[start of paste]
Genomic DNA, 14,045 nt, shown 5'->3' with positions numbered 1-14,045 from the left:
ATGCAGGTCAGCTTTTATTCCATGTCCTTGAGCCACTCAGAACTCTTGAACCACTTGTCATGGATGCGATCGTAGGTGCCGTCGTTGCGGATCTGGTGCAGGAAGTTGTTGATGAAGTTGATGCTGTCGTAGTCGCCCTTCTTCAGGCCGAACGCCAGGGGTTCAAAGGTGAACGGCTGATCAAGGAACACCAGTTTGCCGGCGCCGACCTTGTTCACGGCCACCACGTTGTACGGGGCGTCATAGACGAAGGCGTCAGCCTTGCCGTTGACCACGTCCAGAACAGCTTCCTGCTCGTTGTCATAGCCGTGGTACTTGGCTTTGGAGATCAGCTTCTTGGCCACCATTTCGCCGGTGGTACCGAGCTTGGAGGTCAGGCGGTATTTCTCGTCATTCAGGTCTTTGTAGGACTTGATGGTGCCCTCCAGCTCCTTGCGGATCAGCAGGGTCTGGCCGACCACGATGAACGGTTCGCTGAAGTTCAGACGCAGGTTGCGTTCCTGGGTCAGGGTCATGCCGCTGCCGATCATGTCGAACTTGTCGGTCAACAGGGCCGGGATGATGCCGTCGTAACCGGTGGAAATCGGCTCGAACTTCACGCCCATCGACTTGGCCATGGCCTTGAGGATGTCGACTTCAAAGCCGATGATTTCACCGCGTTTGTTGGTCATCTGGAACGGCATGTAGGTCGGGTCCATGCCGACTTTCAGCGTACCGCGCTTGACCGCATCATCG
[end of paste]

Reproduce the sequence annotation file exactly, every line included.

Genomic DNA, 14,045 nt, shown 5'->3' with positions numbered 1-14,045 from the left:
ATGCAGGTCAGCTTTTATTCCATGTCCTTGAGCCACTCAGAACTCTTGAACCACTTGTCATGGATGCGATCGTAGGTGCCGTCGTTGCGGATCTGGTGCAGGAAGTTGTTGATGAAGTTGATGCTGTCGTAGTCGCCCTTCTTCAGGCCGAACGCCAGGGGTTCAAAGGTGAACGGCTGATCAAGGAACACCAGTTTGCCGGCGCCGACCTTGTTCACGGCCACCACGTTGTACGGGGCGTCATAGACGAAGGCGTCAGCCTTGCCGTTGACCACGTCCAGAACAGCTTCCTGCTCGTTGTCATAGCCGTGGTACTTGGCTTTGGAGATCAGCTTCTTGGCCACCATTTCGCCGGTGGTACCGAGCTTGGAGGTCAGGCGGTATTTCTCGTCATTCAGGTCTTTGTAGGACTTGATGGTGCCCTCCAGCTCCTTGCGGATCAGCAGGGTCTGGCCGACCACGATGAACGGTTCGCTGAAGTTCAGACGCAGGTTGCGTTCCTGGGTCAGGGTCATGCCGCTGCCGATCATGTCGAACTTGTCGGTCAACAGGGCCGGGATGATGCCGTCGTAACCGGTGGAAATCGGCTCGAACTTCACGCCCATCGACTTGGCCATGGCCTTGAGGATGTCGACTTCAAAGCCGATGATTTCACCGCGTTTGTTGGTCATCTGGAACGGCATGTAGGTCGGGTCCATGCCGACTTTCAGCGTACCGCGCTTGACCGCATCATCG